The challenges for this access type are similar to those for Incoming Access, but the solution is not. Whether in a B2B or (especially) B2C environment, few users would tolerate a requirement to constantly refresh or regenerate their credentials. Therefore, a different approach is required.

The top-tier cloud providers all offer a user authentication service: AWS Cognito, Azure Active Directory B2C, and Google Identity Platform. But third-party end-user authentication is also worth considering, because they come without vendor lock-in, and they often provide a much better developer experience. The most prominent third-party auth providers are Auth0 and Okta.

Of course, best practices should also be followed whenever possible. For end user access specifically, multi-factor authentication should be available to all users. Even better is to make it mandatory, at least for those verticals where this can be done without causing bad will among the user base.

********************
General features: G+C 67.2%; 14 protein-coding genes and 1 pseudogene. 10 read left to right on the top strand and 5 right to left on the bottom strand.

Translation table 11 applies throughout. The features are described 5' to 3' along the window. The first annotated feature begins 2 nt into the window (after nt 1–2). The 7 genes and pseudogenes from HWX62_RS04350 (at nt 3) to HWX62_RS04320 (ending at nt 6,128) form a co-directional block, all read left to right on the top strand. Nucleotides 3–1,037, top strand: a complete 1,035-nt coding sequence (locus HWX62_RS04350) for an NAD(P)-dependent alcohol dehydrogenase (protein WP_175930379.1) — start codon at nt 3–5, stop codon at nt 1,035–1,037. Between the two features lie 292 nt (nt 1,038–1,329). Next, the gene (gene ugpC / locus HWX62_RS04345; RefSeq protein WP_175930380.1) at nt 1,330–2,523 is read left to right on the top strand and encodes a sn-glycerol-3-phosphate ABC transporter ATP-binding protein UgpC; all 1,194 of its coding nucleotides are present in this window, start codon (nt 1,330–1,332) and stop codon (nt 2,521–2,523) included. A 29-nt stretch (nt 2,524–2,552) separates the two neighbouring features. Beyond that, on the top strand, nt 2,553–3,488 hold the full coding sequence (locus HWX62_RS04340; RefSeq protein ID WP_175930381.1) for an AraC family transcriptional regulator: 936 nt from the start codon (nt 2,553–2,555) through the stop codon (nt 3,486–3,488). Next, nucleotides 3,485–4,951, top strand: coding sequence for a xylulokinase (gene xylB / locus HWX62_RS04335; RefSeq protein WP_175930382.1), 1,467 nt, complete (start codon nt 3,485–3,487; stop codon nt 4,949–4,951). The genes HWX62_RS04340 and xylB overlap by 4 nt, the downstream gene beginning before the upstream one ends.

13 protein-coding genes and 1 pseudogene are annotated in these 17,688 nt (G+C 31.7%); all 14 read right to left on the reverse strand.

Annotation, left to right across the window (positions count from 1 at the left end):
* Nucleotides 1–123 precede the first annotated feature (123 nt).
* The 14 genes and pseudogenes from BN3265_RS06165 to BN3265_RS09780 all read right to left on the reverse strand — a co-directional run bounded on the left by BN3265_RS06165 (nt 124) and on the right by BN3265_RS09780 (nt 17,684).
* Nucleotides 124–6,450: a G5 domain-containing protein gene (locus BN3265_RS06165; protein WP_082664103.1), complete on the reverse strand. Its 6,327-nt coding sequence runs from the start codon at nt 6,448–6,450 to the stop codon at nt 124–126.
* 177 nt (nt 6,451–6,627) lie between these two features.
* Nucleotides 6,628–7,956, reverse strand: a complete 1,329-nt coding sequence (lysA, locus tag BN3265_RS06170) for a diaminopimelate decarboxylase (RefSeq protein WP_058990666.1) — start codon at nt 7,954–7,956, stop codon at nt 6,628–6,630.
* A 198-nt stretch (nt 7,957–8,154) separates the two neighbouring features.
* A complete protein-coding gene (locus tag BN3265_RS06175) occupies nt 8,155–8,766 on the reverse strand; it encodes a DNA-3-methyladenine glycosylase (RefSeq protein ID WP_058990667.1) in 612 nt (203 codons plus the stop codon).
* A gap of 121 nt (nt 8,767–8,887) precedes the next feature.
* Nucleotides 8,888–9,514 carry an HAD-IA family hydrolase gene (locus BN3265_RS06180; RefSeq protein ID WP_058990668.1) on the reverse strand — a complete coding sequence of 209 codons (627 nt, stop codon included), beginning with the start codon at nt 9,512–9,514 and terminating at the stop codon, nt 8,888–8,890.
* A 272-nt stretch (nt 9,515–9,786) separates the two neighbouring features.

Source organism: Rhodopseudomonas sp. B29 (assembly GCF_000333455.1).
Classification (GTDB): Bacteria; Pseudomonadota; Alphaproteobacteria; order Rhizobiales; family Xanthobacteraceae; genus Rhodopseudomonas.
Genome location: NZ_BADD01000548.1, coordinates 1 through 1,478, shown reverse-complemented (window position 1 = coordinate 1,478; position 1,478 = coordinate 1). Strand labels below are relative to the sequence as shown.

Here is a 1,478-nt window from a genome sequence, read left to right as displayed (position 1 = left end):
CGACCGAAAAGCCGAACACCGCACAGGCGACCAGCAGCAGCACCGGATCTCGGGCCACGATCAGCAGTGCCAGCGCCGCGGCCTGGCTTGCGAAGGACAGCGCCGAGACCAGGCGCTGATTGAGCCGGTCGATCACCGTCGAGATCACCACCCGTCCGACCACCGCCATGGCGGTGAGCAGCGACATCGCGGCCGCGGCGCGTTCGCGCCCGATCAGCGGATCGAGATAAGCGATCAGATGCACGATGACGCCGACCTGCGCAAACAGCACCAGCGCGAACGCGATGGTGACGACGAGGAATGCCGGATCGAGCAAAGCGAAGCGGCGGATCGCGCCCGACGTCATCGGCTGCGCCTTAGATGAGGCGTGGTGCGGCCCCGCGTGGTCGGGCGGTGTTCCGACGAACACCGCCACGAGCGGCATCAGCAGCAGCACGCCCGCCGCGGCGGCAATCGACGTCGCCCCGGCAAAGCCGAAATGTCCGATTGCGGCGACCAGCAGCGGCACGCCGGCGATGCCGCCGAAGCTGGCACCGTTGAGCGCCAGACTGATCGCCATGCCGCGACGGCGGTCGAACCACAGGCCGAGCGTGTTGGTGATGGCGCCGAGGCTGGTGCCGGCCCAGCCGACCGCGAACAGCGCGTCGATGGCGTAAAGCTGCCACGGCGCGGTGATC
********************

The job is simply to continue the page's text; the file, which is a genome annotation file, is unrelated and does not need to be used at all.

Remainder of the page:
Keeping Serverless Systems Secure

Robust authentication is an important security component for any serverless system. However, it is not the only component. An effective cloud security solution is also necessary.

Reblaze provides complete web security, including DDoS protection, ATO (Account Takeover) prevention, bot management, API security, and more. It offers comprehensive protection for serverless systems, along with other types of services, sites, and web applications.

To learn more or get a demo, feel free to contact us.